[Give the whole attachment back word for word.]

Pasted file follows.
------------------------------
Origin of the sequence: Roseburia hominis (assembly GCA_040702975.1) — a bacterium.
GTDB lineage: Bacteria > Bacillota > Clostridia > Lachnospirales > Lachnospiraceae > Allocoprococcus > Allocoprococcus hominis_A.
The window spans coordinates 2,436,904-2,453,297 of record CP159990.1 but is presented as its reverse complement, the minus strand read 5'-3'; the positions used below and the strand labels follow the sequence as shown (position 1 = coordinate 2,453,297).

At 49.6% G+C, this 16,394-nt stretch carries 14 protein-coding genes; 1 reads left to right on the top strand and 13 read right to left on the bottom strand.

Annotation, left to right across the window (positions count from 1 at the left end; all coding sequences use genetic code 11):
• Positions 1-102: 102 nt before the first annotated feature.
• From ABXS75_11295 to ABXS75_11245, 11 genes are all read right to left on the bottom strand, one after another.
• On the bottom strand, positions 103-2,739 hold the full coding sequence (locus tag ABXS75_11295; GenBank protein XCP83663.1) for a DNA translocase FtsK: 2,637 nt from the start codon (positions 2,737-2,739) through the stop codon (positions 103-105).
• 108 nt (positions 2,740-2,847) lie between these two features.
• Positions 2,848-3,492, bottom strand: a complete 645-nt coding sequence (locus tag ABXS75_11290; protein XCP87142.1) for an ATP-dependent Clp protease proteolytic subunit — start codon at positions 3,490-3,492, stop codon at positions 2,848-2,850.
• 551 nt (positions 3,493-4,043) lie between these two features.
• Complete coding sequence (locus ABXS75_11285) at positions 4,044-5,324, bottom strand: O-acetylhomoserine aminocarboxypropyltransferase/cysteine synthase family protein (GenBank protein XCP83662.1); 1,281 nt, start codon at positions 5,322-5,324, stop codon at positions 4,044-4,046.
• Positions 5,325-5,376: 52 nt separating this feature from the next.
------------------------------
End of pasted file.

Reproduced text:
Origin of the sequence: Roseburia hominis (assembly GCA_040702975.1) — a bacterium.
GTDB lineage: Bacteria > Bacillota > Clostridia > Lachnospirales > Lachnospiraceae > Allocoprococcus > Allocoprococcus hominis_A.
The window spans coordinates 2,436,904-2,453,297 of record CP159990.1 but is presented as its reverse complement, the minus strand read 5'-3'; the positions used below and the strand labels follow the sequence as shown (position 1 = coordinate 2,453,297).

At 49.6% G+C, this 16,394-nt stretch carries 14 protein-coding genes; 1 reads left to right on the top strand and 13 read right to left on the bottom strand.

Annotation, left to right across the window (positions count from 1 at the left end; all coding sequences use genetic code 11):
• Positions 1-102: 102 nt before the first annotated feature.
• From ABXS75_11295 to ABXS75_11245, 11 genes are all read right to left on the bottom strand, one after another.
• On the bottom strand, positions 103-2,739 hold the full coding sequence (locus tag ABXS75_11295; GenBank protein XCP83663.1) for a DNA translocase FtsK: 2,637 nt from the start codon (positions 2,737-2,739) through the stop codon (positions 103-105).
• 108 nt (positions 2,740-2,847) lie between these two features.
• Positions 2,848-3,492, bottom strand: a complete 645-nt coding sequence (locus tag ABXS75_11290; protein XCP87142.1) for an ATP-dependent Clp protease proteolytic subunit — start codon at positions 3,490-3,492, stop codon at positions 2,848-2,850.
• 551 nt (positions 3,493-4,043) lie between these two features.
• Complete coding sequence (locus ABXS75_11285) at positions 4,044-5,324, bottom strand: O-acetylhomoserine aminocarboxypropyltransferase/cysteine synthase family protein (GenBank protein XCP83662.1); 1,281 nt, start codon at positions 5,322-5,324, stop codon at positions 4,044-4,046.
• Positions 5,325-5,376: 52 nt separating this feature from the next.